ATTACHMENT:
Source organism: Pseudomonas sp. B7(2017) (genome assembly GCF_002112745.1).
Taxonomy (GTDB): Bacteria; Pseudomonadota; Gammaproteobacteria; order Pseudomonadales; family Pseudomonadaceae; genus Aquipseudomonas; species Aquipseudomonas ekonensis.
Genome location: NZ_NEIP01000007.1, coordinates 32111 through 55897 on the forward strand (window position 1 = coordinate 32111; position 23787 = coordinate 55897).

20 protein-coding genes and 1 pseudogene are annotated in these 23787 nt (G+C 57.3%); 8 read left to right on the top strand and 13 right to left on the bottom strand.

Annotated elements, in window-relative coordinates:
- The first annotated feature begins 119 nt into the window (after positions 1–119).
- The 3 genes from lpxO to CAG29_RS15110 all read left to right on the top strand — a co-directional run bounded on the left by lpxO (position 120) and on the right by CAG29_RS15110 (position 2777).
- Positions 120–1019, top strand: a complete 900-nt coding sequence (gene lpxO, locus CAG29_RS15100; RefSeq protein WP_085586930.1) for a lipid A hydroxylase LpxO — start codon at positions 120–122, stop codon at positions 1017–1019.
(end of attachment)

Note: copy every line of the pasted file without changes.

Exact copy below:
Source organism: Pseudomonas sp. B7(2017) (genome assembly GCF_002112745.1).
Taxonomy (GTDB): Bacteria; Pseudomonadota; Gammaproteobacteria; order Pseudomonadales; family Pseudomonadaceae; genus Aquipseudomonas; species Aquipseudomonas ekonensis.
Genome location: NZ_NEIP01000007.1, coordinates 32111 through 55897 on the forward strand (window position 1 = coordinate 32111; position 23787 = coordinate 55897).

20 protein-coding genes and 1 pseudogene are annotated in these 23787 nt (G+C 57.3%); 8 read left to right on the top strand and 13 right to left on the bottom strand.

Annotated elements, in window-relative coordinates:
- The first annotated feature begins 119 nt into the window (after positions 1–119).
- The 3 genes from lpxO to CAG29_RS15110 all read left to right on the top strand — a co-directional run bounded on the left by lpxO (position 120) and on the right by CAG29_RS15110 (position 2777).
- Positions 120–1019, top strand: a complete 900-nt coding sequence (gene lpxO, locus CAG29_RS15100; RefSeq protein WP_085586930.1) for a lipid A hydroxylase LpxO — start codon at positions 120–122, stop codon at positions 1017–1019.